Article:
Visualize a turned cylinder from a segmented rectangular blank


#1

Hi all,

I’m trying to figure out if there is a way to visualize how something is going to look after it is turned. I know there are some threads on this, but not exactly what I’m thinking about. I want to start with a rectangular blank, segmented. So lets say I’m using a 4x4x12 block of holly. I cut a 2x2x2 section out and glue in a piece that is died black. I want to know how the black section is going to appear after it has been turned. Is there a way that I can create the original blank and then pair it down to a cylinder that will show the final appearance?


#2

There are no actual solids in SU, only surfaces. So you can’t “pre-color” a surface that hasn’t been defined yet by coloring the solid material from which it is subsequently made. There are no solid materials.

In general, the sequence of operations in SU is 1) construct geometry and 2) apply materials.

This is not to say that you can’t paint the black section after the fact to achieve the desired effect, even if you can’t exactly visualize it beforehand.

-Gully


#3

From your question, it’s not really clear to me how you are insetting the 2x2x2 block into the 4x4x12 block. However, if you create the 4x4x12 block as a group and then the 2x2x2 block as a separate group, you can then intersect a cylinder with the 2x2x2 block and see the effect:





A different example:



#4

It’s very easy to set up a lathe in SU and paint the segments to suit.
Use follow me to make your shape, turn on hidden geometry and colour your wood to see what you get.


#5

Wow! A lot of good stuff here. I didn’t expect nearly as quick a response as I got. Thanks. I misspoke on the inset dimensions it should have been 2" deep, 2" tall and 4" wide, but I think the concept is the same. The inset would be flush with all sides, so basically a dado with a piece glued in. Is the process still the same?


#6

Great concept. I’ll have to try that.


#7

Another possible approach would be to draw the pieces you plan to glue up and intersect them with a turned shape. Then delete the waste. If you have SU Pro, you can make very quick work of it with the Solid tools. I did this as an example for a guy who wanted to see how a bowl would look if it was made from stacked laminations that were glued up with each layer slightly rotated.
Laminations

In this case, each “piece of wood” is a separate component.

Laminations


#8

Wow, that is way awesome, DaveR.


#9

Thank you, Rick. Somewhere I have a better example but I can’t find it.


#10

One way to accomplish what you want is to build a segmented blank piece by piece, as you would in the shop. Make each segment a component. Then Intersect those blanks with a component that is the shape of the finished bowl or vessel. Once you erase all the waste, you’ll be left with a vessel showing the seams between segments. Then you use the Paint Bucket tool to apply color to the segments.
That’s the short answer. For the longer answer, you’ll have to wait until my article on this subject appears in “American Woodturner,” the journal of the American Association of Woodturners; it’s scheduled to appear sometime in 2016.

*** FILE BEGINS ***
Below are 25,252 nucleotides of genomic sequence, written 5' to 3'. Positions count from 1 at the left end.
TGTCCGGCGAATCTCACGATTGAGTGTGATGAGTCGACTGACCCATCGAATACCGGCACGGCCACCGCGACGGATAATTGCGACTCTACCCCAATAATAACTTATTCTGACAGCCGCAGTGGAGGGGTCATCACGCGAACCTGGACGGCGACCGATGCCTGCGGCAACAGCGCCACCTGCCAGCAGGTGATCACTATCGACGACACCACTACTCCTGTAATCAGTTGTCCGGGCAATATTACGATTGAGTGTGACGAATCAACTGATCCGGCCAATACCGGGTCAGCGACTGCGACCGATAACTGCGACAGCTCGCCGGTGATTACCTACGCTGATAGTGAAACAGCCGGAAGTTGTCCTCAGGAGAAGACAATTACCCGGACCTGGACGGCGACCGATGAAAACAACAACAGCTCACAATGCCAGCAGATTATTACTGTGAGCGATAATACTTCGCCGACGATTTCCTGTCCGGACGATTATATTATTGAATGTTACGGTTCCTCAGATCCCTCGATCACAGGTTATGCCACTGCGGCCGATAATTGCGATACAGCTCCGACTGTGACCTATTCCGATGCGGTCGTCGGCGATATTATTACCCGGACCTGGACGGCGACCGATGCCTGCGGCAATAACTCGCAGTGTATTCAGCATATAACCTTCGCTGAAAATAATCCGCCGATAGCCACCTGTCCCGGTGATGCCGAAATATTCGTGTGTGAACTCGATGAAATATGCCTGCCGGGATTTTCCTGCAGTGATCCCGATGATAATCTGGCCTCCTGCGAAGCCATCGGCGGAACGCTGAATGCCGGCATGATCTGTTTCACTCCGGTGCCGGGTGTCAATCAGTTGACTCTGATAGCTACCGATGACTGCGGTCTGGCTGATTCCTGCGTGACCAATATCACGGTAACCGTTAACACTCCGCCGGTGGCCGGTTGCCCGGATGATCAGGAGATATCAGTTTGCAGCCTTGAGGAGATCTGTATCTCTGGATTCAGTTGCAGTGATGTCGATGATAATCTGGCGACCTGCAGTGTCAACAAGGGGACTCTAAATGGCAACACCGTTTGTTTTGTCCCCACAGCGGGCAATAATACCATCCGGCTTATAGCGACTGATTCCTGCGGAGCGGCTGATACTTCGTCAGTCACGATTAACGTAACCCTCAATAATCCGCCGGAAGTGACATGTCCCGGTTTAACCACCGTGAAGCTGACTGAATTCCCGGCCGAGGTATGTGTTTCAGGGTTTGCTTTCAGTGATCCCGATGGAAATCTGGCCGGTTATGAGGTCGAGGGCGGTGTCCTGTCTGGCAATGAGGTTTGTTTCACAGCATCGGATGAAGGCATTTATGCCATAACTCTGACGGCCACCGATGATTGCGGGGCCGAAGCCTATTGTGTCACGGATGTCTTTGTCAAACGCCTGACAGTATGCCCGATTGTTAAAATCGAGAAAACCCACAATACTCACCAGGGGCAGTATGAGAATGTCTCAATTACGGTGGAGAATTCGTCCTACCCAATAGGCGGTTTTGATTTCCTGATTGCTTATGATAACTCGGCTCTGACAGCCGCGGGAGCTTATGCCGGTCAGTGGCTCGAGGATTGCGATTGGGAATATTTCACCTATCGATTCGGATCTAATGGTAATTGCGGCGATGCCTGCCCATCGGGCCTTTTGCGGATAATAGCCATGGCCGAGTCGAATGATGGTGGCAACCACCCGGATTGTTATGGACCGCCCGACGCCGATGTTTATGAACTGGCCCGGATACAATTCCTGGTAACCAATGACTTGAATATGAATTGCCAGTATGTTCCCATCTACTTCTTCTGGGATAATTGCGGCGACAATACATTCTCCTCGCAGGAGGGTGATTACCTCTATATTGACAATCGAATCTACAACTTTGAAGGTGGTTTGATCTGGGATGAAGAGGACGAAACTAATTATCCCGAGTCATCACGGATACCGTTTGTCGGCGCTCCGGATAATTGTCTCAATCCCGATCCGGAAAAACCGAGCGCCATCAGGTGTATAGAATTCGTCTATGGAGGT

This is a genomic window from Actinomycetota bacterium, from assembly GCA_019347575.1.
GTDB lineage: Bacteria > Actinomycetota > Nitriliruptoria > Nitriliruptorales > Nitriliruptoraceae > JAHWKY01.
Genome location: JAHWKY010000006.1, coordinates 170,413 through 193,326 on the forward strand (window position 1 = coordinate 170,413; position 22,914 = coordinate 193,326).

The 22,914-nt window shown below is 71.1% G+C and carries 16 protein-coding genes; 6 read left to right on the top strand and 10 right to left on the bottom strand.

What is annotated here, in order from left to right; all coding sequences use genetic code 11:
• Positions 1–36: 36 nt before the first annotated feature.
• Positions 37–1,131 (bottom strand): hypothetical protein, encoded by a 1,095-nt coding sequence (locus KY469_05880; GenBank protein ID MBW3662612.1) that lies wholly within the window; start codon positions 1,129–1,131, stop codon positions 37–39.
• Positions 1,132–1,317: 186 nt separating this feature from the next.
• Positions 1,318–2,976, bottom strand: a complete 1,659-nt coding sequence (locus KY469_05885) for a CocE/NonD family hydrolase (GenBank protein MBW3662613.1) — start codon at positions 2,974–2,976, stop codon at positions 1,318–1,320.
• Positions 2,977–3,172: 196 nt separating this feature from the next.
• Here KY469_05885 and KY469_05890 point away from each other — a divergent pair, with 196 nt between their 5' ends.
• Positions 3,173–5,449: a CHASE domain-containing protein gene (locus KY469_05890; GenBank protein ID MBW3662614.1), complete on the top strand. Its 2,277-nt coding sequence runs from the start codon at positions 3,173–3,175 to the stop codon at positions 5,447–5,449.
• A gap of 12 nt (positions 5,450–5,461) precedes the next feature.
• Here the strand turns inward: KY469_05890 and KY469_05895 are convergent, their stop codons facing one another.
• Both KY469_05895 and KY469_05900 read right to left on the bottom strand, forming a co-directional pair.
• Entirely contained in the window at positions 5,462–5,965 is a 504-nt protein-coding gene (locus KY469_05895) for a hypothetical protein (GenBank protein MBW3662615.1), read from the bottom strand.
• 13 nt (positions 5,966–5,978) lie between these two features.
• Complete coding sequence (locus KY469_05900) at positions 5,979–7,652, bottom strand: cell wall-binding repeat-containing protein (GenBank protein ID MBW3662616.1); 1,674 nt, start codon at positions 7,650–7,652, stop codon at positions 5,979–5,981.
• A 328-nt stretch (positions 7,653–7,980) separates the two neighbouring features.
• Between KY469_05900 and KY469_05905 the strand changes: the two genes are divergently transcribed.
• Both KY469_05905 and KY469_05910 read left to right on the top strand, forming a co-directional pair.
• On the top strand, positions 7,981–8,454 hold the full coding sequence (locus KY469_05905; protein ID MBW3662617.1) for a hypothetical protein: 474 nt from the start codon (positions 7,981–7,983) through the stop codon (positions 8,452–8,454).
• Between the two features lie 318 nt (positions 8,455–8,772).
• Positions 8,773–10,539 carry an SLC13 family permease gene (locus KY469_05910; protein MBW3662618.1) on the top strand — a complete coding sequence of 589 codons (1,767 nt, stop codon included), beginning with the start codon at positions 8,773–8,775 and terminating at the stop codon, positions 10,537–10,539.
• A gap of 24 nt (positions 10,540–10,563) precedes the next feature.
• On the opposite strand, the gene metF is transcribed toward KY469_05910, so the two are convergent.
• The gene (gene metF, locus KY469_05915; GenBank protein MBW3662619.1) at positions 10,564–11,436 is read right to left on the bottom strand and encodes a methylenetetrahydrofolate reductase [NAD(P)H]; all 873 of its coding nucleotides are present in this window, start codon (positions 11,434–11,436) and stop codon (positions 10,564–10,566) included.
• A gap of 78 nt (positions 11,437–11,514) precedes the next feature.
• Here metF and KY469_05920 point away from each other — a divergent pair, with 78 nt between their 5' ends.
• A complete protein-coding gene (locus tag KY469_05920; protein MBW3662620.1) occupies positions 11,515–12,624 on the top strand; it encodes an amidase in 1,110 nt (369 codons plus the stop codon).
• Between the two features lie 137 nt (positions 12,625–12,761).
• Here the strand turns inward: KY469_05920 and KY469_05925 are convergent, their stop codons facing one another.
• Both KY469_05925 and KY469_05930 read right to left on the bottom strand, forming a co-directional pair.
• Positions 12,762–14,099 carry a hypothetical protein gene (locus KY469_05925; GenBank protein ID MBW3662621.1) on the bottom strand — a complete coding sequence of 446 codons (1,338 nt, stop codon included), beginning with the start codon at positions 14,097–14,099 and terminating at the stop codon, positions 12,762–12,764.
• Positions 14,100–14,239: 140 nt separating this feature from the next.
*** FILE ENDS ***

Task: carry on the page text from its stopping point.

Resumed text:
Best,
dh


#11

Yes:

Your topic indicates that you are asking about a cylinder, but if you use a profile and the Follow Me tool (as shown by Box), you can use the same steps for any turned shape:

I had to add four short lines in the corners of the resultant intersection, but once I did so, clicking on the inset showed that it was now a separate bounded surface:


#12

Jim (and everyone) thanks.

My head’s spinning with all the help. These are all great ideas. I tried Jim’s and it works great, seems pretty simple and repeatable. Since I’m still somewhat new to sketchup this seems like it will work best, but I’m interested to try some of the other ideas.

David, I have seen a tutorial similar to what you’re describing and it looked really cool, just wasn’t exactly what I was looking for. I will look forward to your article!

Dave R, your idea is awesome (if a little overwhelming. Do you have a tutorial on how to do it? I’d love to take a look at it. Always looking for new options.

Thanks so much to everyone.

While I have you all here, what I’m basically trying to do is create a beer tap handle shaped like a beer bottle that will appear to have labels on it. I am coming up against a difficulty this morning in shaping the neck of the bottle. I feel like there is a way to simply reduce the top of the cylinder to form a “cone” or the neck, but can’t remember/figure out how. Any thoughts on that?


#13

Find a beer bottle image on the web (or use your own) and trace over it. Make it into a profile and then use the steps above to intersect the 2x2x4 block.


#14

I guess I did a private, online tutorial for the guy who asked for help on it. Never did make a proper tutorial, though.


#15

Thanks again, I’ll try that.


#16

Hi, Your article is is the help I an looking for to visualize what a bowl from a board will look like before assembly. Would hate to wait up to a year for my copy of the American Woodturner. Is there any way to purchase the article now? If you want you can respond directly to me at mholowach@yahoo.com.
Thanks
Mike


#17

Dear mholowach,
I’m sorry to say that I can’t jump the gun on the article. However, the other posts in this thread give you plenty of information and advice on how to preview a turned shape. You won’t go wrong if you use their advice.
Best,
dh